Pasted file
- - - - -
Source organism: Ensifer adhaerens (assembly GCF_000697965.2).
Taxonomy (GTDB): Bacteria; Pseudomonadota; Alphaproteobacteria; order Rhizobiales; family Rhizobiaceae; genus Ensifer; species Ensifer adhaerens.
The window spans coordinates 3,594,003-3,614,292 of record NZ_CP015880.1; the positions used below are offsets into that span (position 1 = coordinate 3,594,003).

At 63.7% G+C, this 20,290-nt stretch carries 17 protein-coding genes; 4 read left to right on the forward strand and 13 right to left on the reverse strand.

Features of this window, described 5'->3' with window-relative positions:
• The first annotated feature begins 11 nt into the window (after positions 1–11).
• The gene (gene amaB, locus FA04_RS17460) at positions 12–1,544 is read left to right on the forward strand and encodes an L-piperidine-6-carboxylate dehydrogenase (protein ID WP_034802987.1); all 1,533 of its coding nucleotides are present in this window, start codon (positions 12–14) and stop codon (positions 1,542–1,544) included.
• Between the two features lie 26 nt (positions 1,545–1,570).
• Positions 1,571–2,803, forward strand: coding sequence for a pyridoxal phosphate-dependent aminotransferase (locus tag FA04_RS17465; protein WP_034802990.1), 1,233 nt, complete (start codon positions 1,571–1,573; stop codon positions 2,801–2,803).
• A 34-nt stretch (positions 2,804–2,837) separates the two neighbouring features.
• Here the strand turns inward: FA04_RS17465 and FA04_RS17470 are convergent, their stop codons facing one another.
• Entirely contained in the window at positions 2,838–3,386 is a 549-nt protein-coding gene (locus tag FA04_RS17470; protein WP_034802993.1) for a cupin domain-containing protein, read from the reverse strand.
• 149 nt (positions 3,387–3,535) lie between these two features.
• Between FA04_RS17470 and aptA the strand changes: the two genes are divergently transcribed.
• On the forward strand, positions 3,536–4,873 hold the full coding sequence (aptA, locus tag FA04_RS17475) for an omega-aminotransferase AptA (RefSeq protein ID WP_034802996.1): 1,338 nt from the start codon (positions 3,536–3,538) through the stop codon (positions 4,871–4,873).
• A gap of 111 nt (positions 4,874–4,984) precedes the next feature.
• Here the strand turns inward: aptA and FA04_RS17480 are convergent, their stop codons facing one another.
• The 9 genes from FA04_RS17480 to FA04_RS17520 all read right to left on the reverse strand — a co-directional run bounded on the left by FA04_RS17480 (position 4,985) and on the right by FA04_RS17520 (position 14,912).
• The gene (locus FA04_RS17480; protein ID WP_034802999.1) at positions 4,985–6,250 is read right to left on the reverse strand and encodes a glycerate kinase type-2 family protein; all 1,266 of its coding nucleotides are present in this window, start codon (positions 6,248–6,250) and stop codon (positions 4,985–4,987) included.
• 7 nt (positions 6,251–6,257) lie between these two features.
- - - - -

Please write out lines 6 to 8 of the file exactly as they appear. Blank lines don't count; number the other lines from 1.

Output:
• The first annotated feature begins 11 nt into the window (after positions 1–11).
• The gene (gene amaB, locus FA04_RS17460) at positions 12–1,544 is read left to right on the forward strand and encodes an L-piperidine-6-carboxylate dehydrogenase (protein ID WP_034802987.1); all 1,533 of its coding nucleotides are present in this window, start codon (positions 12–14) and stop codon (positions 1,542–1,544) included.
• Between the two features lie 26 nt (positions 1,545–1,570).